Arbitration cases rarely go through the hearing stage in the NHL, so for Jacob Trouba and the Winnipeg Jets to have reached this point in their negotiations – on the first scheduled day of hearing dates no less – is a major surprise. TSN’s Sara Orlesky reports that the two sides did in fact sit down for their hearing with the arbitrator and that a decision will be handed down in the next 48 hours. The Jets and Trouba have until that decision is made to agree to a deal on their own terms, likely a long-term extension, otherwise they will be stuck with a one-year deal and have to go through the process once again next summer.
So what exactly did it look like in the hearing today? Likely not what many would think. While the player and team are present during presentations to the arbitrator, neither team executives nor the player’s representation are in charge of arguing the case. The NHL Players’ Association handles the player side, while the teams use one of three lawyers to present their side: Dan Rabinowitz and Andre Nowakowski of Miller-Thomson in Toronto or Andre Lepage of BFC in Montreal. Each side makes their case based on briefs that they have previously filed to both the opposing side and the arbitrator, bringing in exhibits to support their arguments as well. The briefs contain the salary figures sought; the Jets reportedly filed at $4MM and Trouba at $7MM. It is a wide spread for the abitrator to consider and he may decide at or in between those figures.
What is the content of the arguments? Also somewhat contrary to what one may think, the two sides spend little time actually arguing the merits of the player, at least in absolute terms. The backbone of a salary arbitration case is the comparable players. For Trouba, the NHLPA would generally have comparable players that make $7MM or more to show that their filing number is fair, while the team reps will use comparable players around $4MM or less to prove their value. Each side will identify strengths or weaknesses to the player and find comparables that they can use to strengthen those points. The use of concrete search criteria to choose comparable players is key and often results in both sides tweaking their criteria ever so much that it includes only player who benefit their case. There are also rules regarding the players used: they must be current contracts, they must be recent contracts, and they must be contracts signed by a player who was or would have been an arbitration-eligible restricted free agent. Any deviation from this criteria would seriously injure the persuasiveness of the use of that comparable player. Other things that cannot be considered are off-ice behavior, even including something like Trouba’s previous contract holdout, or the team’s salary cap or roster depth status, which the Jets wish they could use in this case.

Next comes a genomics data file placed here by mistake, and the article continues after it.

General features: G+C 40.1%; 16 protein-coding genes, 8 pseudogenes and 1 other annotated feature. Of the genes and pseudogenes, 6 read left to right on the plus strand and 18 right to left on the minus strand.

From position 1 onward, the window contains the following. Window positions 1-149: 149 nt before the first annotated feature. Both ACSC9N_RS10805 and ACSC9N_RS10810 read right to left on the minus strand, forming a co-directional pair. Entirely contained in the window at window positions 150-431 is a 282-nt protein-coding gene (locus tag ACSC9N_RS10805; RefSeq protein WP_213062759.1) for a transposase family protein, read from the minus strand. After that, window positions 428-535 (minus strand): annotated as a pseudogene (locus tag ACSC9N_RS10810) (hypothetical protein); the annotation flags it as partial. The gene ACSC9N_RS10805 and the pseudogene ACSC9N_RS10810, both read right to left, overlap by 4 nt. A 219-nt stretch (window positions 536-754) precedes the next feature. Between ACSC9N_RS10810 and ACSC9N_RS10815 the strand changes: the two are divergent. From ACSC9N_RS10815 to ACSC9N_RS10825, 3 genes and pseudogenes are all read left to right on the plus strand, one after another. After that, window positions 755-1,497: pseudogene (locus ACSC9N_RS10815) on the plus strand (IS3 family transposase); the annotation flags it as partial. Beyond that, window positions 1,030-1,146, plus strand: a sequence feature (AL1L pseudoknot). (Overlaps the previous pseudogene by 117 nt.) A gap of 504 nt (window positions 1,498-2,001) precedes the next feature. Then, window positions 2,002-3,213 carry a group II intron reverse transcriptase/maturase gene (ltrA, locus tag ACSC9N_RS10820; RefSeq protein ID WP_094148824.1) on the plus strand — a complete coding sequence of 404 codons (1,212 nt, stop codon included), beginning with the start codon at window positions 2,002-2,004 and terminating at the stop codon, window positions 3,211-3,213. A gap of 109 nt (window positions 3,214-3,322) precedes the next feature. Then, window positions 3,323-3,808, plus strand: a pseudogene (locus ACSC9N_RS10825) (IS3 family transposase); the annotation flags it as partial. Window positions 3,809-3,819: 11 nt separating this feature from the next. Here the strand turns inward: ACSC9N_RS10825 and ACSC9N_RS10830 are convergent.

So who might be comparables in the Trouba case? The filing numbers for both sides suggest that there could be a wide range of possibilities. Using only the most basic metrics – games played and points-per-game – players like Justin Schultz, Colton Parayko, and Tyson Barrie lie right in the middle of the two values at $5.5MM and either side might struggle to use them effectively. Unfortunately for the NHLPA, those appear to be their best options. The case for any might be percentage of the salary cap rather than actual salary, given the major jump this off-season. Players like Torey Krug, Jared Spurgeon, Sami Vatanen and Dmitry Orlov would favor the Jets slightly more, but their home run option is likely a player like David Savard at $4.25MM.
After all the comparables have been presented, arguments have been made, and rebuttals and closing comments have been heard, the arbitrator will take his time to make the decision on just how much Trouba is worth based on everything he has witnessed. During that time, the two sides – who have also been enlightened to some extent – also come back together and talk contract terms. In recent years, hearings have more often than not led to independent agreements and not official decisions. Will it be the same for Jacob Trouba and the Winnipeg Jets? We will know soon enough.